The Mercyhurst University Business Club will hold its fourth annual “Getting into Graduate School” event Thursday, Nov. 7, at 7:30 p.m. in Sullivan Hall’s Mercy Heritage Room. The evening will focus on educating current students about the admission procedures, as well as the benefits of reaching out and applying to graduate schools and the potential rewards of furthering their education. Representatives from 10 regional graduate colleges will be there to answer questions “one-on-one” with interested students, according to the news release. The graduate colleges featured this year will be Clarkson University, Duquesne University, Niagara

University, Penn State Behrend, Robert Morris University, Rochester Institute of Technology, Syracuse University, University of Buffalo, University of Pittsburgh and of course, Mercyhurst University. The Career Development Center will be there as well to help inform students about different opportunities in order to help them make the decision that is right for them. Both the Mercyhurst Pre-Law Society and Business Club will be at the event to answer any questions students might have about becoming members. The event is free of charge and is open to students of all majors and academic years. If you have any more questions about “Getting into Graduate School” night, contact Assistant Professor of Business and Mercyhurst Business Club advisor Lee Anna Belovarac at

October 30, 2013

Braymiller researches brain By Mary Barnes

Contributing writer A Mercyhurst senior psychology major was granted a once-in-a-lifetime opportunity to conduct neuroscience research as a team member at George Mason University. Jessica Braymiller applied through the APA Summer Science Fellowship and was one of the 12 chosen who were given the opportunity. She worked with the department of Cognitive and Behavioral Neuroscience on a study of brain activity while undergoing difficult discrimination tasks. The team measured the activity using an fMRI, or functional magnetic resonance imaging magnet. Braymiller learned how to use the machine and is now certified in its operation and safety, an advantage that she will have over other students when applying to further her educa-

Mike Murphy photo

Jessica Braymiller did brain neuroscience research. tion. The experience she had led her to pursue higher education in Cognitive Neuroscience in grad school, and someday wants to do research with adolescent neurodevelopment and its

effect on decision-making skills and risk-taking. In the meantime however, Braymiller is transitioning what she learned at George Mason and applying it to her ongoing research here at Mercyhurst. She is the research assistant of Matthew Weaver, Ph.D. in the Lab of Addictive and Impulsive Behaviors, located in the psychology building. Currently, she is applying her newly-developed skills in conducting experimental research and analyzing data examining the difference in smoking behaviors in dependent and non-dependent smokers. “I loved working with the fMRI magnet,” Braymiller said. The unique experience of working on such an elite team at George Mason and handling advanced technology like the fMRI magnet will help Braymiller continue to reap the benefits as she applies to PhD programs across the country.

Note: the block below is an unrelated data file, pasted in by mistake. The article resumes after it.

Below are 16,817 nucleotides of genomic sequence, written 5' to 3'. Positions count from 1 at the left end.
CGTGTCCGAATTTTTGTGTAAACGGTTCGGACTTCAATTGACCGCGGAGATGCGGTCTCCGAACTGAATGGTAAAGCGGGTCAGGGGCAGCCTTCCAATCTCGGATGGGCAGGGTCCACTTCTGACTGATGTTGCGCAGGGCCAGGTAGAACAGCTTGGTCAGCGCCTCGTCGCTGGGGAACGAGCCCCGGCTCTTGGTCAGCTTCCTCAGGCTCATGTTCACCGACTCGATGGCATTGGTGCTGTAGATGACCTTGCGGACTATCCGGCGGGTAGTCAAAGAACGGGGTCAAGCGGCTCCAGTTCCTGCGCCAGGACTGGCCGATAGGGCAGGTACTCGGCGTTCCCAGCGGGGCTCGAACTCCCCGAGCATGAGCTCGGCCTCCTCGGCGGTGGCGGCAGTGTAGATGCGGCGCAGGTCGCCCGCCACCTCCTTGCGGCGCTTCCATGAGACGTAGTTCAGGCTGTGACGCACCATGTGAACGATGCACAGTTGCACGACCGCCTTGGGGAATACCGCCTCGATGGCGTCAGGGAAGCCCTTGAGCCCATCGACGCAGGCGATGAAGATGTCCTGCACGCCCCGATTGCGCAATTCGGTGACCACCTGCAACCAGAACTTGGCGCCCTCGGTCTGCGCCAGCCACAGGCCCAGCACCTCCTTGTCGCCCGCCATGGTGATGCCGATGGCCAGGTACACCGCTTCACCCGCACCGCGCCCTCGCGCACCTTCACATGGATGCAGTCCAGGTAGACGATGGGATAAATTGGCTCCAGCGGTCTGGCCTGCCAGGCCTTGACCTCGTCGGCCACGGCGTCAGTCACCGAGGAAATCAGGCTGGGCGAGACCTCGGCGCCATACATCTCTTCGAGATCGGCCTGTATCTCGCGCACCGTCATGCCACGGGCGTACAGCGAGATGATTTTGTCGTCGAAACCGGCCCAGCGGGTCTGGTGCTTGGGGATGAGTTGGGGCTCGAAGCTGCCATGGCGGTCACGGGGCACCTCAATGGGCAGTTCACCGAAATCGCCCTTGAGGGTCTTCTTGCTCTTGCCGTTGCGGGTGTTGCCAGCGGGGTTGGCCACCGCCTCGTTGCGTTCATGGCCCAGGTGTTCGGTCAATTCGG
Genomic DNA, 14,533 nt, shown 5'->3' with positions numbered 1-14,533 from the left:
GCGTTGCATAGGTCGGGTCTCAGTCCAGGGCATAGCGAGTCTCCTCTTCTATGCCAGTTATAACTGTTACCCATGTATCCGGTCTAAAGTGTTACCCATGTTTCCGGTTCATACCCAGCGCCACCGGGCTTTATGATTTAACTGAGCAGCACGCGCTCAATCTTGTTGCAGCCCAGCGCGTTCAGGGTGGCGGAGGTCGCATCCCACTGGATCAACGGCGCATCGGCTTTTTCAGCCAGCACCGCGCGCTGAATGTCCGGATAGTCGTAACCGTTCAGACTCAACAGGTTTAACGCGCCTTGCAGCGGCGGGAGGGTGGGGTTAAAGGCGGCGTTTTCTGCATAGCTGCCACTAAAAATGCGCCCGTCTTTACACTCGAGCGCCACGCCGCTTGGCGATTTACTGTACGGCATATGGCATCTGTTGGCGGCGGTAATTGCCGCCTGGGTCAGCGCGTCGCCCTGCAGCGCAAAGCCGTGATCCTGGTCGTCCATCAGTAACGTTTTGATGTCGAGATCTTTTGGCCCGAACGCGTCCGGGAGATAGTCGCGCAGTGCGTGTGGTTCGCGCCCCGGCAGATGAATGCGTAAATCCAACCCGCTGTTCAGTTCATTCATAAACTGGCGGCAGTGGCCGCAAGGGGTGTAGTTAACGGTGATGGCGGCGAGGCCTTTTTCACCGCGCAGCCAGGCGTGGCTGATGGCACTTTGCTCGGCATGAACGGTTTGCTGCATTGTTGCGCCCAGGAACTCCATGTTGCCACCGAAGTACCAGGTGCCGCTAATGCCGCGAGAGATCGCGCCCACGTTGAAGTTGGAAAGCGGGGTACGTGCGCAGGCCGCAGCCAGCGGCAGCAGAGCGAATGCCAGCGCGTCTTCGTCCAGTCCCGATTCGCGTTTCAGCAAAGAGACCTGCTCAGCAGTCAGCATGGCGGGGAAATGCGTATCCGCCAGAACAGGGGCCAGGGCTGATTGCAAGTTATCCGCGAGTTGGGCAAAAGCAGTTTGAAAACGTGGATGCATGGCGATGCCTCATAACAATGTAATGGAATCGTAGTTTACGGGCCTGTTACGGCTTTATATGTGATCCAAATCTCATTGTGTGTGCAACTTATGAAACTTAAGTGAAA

Beauty Talks:

Apple conditioner By Leann Krysiak Copy editor

Fall is all about apples. Apple cider, apple pie, apple crisp and apple sauce are all yummy fall treats. Besides satisfying your tummy, apples can also help your hair. Apple cider vinegar is great for your skin and hair. It naturally removes buildup and adds shine. I know you’re thinking about what could possibly be in your shampoo that’s toxic. Shampoo can contain petrolatum. It is derived from petroleum (the stuff used to make fuel and tar) and is found in other products like conditioner, shaving products and tanning products. In addition, shampoo can also contain coal tar and coal tar dyes, products of coal processing, which are known to cause cancer. Crazy, right? I’ve read about the “no poo” methods and it just doesn’t work for me. “No poo” is when you wash your hair with just baking soda or aloe vera, anything but shampoo. So for my hair, I use Burt’s Bees Mango shampoo with a little bit of baking soda. For a conditioner, I use an apple cider rinse. Baking soda gives your shampoo some extra cleaning power and apple cider rinse is a perfect conditioner. This rinse comes from and requires two ingredients: apple cider vinegar and water. Apple Cider Rinse: 2 tbsp apple cider vinegar 1 cup water Combine ingredients in a container that is easy to use for pouring. Shampoo as usual; pour a little of the rinse, making sure you coat the ends of your hair and avoid your scalp. Rinse as you would conditioner. This recipes is flexible, but try it just like this for now. You can make adjustments to it later. For me I like to use a ratio of one part apple cider vinegar to two parts water. Some people recommend shampooing only the roots and conditioning only the ends. I found success with shampooing all over before I condition my ends. If your hair comes out looking greasy or looks like it never dried, use less apple cider vinegar (I learned that the hard way). Need help finding the ingredients? Get the link at the bottom of Fresh Face Forward’s Recipe page at Tell me what you think on the Fresh Face Forward Facebook page or send your comments to